QUESTION 1: Would you support or oppose legislation that would prohibit abortion except when necessary to prevent the death of the mother?
QUESTION 2: Would you support or oppose legislation that would make either sexual orientation or gender identity/expression a new protected class under Tennessee’s civil rights laws?
QUESTION 3: Would you support or oppose a bill to amend Tennessee’s marriage statute to expressly authorize the issuance of marriage licenses to two people of the same sex?
QUESTION 4: Would you support or oppose legislation that would establish a $15 per hour minimum wage in Tennessee?
QUESTION 5: Would you support or oppose legislation to allow the state to defend public K-12 schools that are sued because they designate the use of locker rooms and bathrooms on the basis of biological sex instead of the gender by which a student identifies?
QUESTION 6: Do you support or oppose the proposition, advanced by a certain business coalition, that the bill described in question 5 is “discriminatory” and “would harm our economy and damage our state’s reputation”?
QUESTION 7: Currently, a majority of the Justices on the Tennessee Supreme Court select the state’s Attorney General and Reporter. Would you support or oppose an amendment to the state Constitution that allows the Legislature to elect the Attorney General and Reporter in the same manner that it elects the Secretary of State, Comptroller, and Treasurer?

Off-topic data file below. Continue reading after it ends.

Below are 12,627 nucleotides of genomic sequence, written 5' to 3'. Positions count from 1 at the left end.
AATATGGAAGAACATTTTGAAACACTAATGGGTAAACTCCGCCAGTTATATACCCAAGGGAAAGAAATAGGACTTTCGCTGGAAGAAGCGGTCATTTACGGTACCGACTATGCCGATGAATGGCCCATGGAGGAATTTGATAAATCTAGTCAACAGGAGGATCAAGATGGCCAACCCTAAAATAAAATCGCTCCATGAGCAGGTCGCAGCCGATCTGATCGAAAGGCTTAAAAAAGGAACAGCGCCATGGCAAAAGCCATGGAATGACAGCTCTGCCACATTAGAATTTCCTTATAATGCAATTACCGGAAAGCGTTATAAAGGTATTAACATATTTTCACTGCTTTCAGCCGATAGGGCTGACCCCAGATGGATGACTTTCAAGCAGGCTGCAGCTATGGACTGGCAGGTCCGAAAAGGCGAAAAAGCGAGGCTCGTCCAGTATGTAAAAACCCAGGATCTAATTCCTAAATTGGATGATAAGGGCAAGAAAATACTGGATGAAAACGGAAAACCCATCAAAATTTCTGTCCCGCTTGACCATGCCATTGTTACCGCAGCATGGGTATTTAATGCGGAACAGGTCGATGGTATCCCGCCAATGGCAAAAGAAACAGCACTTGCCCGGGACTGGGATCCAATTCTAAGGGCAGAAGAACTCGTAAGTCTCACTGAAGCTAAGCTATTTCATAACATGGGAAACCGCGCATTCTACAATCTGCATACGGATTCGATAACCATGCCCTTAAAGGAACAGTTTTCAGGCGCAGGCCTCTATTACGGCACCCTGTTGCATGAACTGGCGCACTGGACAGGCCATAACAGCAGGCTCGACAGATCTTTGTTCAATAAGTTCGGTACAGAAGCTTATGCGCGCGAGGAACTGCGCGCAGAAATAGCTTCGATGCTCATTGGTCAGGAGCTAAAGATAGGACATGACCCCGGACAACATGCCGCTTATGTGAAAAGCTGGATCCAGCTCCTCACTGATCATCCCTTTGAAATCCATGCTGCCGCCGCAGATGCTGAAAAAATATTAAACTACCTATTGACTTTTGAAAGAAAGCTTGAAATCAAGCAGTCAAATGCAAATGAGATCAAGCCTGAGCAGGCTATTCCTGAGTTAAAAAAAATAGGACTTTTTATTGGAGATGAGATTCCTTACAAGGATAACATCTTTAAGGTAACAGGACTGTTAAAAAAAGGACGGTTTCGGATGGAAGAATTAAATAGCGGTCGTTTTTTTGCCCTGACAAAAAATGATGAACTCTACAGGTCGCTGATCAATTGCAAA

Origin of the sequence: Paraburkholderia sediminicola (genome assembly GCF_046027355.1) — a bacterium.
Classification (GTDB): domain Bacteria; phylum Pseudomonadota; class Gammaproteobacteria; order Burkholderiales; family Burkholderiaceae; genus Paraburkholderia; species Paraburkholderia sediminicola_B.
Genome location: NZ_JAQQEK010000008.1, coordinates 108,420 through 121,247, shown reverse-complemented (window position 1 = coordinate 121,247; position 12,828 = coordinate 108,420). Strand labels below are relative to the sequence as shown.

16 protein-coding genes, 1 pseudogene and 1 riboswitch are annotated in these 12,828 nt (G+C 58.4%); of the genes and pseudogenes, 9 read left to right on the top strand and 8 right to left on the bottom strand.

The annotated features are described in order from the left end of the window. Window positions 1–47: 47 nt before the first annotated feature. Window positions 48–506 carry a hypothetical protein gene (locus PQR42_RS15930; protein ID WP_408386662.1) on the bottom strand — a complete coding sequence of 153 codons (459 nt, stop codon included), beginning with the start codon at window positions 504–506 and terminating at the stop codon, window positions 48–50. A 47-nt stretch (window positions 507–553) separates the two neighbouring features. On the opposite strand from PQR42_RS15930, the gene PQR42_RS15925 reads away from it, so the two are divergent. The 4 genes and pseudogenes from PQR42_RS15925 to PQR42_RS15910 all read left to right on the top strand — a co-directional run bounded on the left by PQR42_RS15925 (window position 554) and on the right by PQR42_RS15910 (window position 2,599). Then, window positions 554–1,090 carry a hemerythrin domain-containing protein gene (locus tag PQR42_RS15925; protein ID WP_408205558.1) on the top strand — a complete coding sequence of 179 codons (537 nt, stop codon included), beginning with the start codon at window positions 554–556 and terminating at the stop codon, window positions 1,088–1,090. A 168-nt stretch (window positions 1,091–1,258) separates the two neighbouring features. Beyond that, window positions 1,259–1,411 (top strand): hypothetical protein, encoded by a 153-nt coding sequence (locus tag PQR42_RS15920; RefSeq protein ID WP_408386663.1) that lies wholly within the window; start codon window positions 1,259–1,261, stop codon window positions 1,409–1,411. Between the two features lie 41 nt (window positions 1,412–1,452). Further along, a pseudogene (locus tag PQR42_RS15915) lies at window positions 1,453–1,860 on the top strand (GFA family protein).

QUESTION 8: Would you support or oppose an amendment to the state Constitution that allows the Governor to appoint the state’s Attorney General and Reporter subject to confirmation by the Legislature, as now happens with the appointment of the state’s Supreme Court Justices?
QUESTION 9: Would you support or oppose legislation, like Insure Tennessee proposed by Governor Haslam in 2015, that would expand Medicaid coverage in Tennessee beyond the Medicaid-eligible population?
QUESTION 10: Do you support or oppose the decision by the state’s Department of Health to disregard the state’s current adoption laws and allow a child’s original birth certificate to show that the child has two mothers simply because one of the women is married to the child’s biological mother?
QUESTION 11: Would you support or oppose a bill that would prohibit the state or local governmental entities from either giving preference to or discriminating against a business entity in awarding of grants or contracts based on whether the business has made sexual orientation or gender identity a protected status under its personnel policies, assuming that either of such statuses is not otherwise required by federal law?
QUESTION 12: Would you support or oppose legislation to award all of Tennessee’s Electors in a presidential election to the Party of the candidate who wins the national popular vote?
QUESTION 13: Do you support or oppose legalizing horse racing tracks in Tennessee at which bets can be placed on races?
QUESTION 15: Would you support or oppose legislation to ensure that an adoption agency with a sincerely held belief that marriage is only one man and one woman would not lose its state license to make adoption placements if it only placed children in homes into which the marriage was of one man and one woman?